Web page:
Across 110th Street

by The Acolyte/Blaise Bienvenue

Across 110th Street (1972) is an ensemble film that manages to use what little time it has with its many characters to maximum effect, due probably in no small part to a lot of great lines delivered just right by a lot of great actors, and due also to just good fucking film making, getting the right shots and putting them together right. I’ve watched it numerous times, and upon each viewing, I notice something new, a new expression on a character’s face in a split-second shot where they’re reacting to something.

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It’s a heist film where the heist is the first scene and the guys trying to catch the perpetrators are as important to the story as the perpetrators, themselves. The caper in question involves robbing the Harlem rackets as they count out their take for the purpose of paying tribute to the Italian mob. It results in the shooting deaths of Harlem gangsters, Little Italy gangsters, and cops. Survivors of all three tribes scour Harlem for the killers.

Across 110th Street contains so many strong characters with strong drives, a lot of it simple enough, but it all fits together so well in this story about people fighting tooth and nail for things just beyond their reach, or things they have but must fight to keep, respect, position, a pension, a better life, or maybe just plain money in the pocket. However much this film may walk the line between seventies action land and straight-up gritty realism, it tends toward the latter and what it does not do is promise the audience an easy solution to the shit-show it portrays.

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Another thing Across 110th Street does not do is use violence to make its audience feel better. It uses violence to unsettle. There is really no one to root for (a pet peeve of mine is when this sentence is used as a criticism rather than a selling point) in the conventional sense.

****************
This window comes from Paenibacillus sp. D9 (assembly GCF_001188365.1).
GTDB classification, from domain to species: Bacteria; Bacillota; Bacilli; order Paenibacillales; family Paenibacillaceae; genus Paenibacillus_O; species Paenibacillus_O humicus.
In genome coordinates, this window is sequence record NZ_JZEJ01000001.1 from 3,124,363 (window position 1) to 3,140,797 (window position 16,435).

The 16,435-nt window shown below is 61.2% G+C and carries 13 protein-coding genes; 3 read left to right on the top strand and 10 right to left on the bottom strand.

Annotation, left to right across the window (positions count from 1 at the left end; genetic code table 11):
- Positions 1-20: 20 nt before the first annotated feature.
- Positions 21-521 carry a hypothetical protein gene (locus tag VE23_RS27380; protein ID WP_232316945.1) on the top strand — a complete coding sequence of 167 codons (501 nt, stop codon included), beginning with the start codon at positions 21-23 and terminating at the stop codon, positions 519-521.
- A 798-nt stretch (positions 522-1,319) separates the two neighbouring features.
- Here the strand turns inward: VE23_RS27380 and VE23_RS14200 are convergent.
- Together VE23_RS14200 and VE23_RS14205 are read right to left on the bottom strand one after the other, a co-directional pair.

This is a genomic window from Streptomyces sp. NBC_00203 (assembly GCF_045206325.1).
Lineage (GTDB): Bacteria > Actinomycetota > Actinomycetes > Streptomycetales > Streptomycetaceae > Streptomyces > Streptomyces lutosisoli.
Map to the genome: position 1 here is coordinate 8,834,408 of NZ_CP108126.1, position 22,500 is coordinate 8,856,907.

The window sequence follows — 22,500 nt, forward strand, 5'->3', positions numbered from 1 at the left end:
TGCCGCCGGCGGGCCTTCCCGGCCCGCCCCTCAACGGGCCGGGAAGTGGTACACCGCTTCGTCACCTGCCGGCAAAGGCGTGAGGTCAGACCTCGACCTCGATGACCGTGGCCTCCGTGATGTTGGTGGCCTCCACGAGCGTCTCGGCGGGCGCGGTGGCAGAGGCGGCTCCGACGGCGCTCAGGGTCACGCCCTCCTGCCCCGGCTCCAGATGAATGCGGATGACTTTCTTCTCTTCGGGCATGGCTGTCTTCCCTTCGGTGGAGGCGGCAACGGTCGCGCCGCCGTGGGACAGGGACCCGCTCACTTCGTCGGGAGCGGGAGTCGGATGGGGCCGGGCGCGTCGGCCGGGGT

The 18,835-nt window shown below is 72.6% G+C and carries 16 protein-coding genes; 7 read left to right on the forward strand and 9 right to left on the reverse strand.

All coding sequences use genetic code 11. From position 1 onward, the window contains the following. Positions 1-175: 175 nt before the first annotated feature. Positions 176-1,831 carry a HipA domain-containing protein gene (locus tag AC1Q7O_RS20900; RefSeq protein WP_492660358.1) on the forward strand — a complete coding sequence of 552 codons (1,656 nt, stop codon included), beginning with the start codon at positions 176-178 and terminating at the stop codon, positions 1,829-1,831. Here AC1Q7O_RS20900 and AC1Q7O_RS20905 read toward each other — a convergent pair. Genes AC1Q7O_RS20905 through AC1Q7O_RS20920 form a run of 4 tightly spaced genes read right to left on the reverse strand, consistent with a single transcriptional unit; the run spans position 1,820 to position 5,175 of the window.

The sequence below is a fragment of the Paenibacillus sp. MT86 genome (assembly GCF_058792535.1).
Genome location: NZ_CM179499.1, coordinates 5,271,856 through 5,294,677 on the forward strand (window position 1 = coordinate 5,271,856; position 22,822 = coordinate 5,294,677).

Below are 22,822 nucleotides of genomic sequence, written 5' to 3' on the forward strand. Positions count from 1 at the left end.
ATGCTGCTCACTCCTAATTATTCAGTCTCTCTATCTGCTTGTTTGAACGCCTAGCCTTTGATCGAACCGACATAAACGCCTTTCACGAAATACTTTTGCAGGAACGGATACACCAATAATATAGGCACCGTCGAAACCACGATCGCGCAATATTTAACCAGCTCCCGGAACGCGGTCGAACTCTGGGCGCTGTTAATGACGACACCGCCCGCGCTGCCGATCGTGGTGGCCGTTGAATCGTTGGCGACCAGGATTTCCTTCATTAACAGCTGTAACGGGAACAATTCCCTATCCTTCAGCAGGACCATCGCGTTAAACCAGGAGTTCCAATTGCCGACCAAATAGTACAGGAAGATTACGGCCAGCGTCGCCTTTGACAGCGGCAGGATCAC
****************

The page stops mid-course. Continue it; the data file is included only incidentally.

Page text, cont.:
This latest viewing, I found myself rooting for the arguably psychotic Jim Harris, played by Paul Benjamin. Anthony Quinn is sympathetic in his desperate vulnerability as a dinosaur cop who knows his days are numbered (“So what am I supposed to do ’cause I’m 55, eat shit?”), as is Yaphet Kotto as a guy trying to legitimately earn respect in a white man’s NYPD. Anthony Franciosa, whose sadistic racist bastard of a mafioso character is the closest thing the film has to a villain, is still also playing a guy who is overcompensating because he’s the mob boss’s son-in-law and he knows everyone is watching to see if he’s got anything below his belt.

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This film is filled with great performances, great scenes, great characters. A few of the actors were stars, or at least well-known character actors (Quinn, Kotto, Antonio Fargas, Burt Young), but a lot of them never showed up in anything else I liked this much. The music by Bobby Womack and JJ Johnson is as gritty seventies action movie as music gets. The location photography is great.

The ending may seem heavy-handed or pretentious in another film, but works fine for me here, mainly, I think, because what the final image symbolically portrays is looked at in the film from so many different angles. Across 110th Street has become as important to me as New York cinema of its era as Taxi Driver, Fingers, or just about anything else.

– The Acolyte

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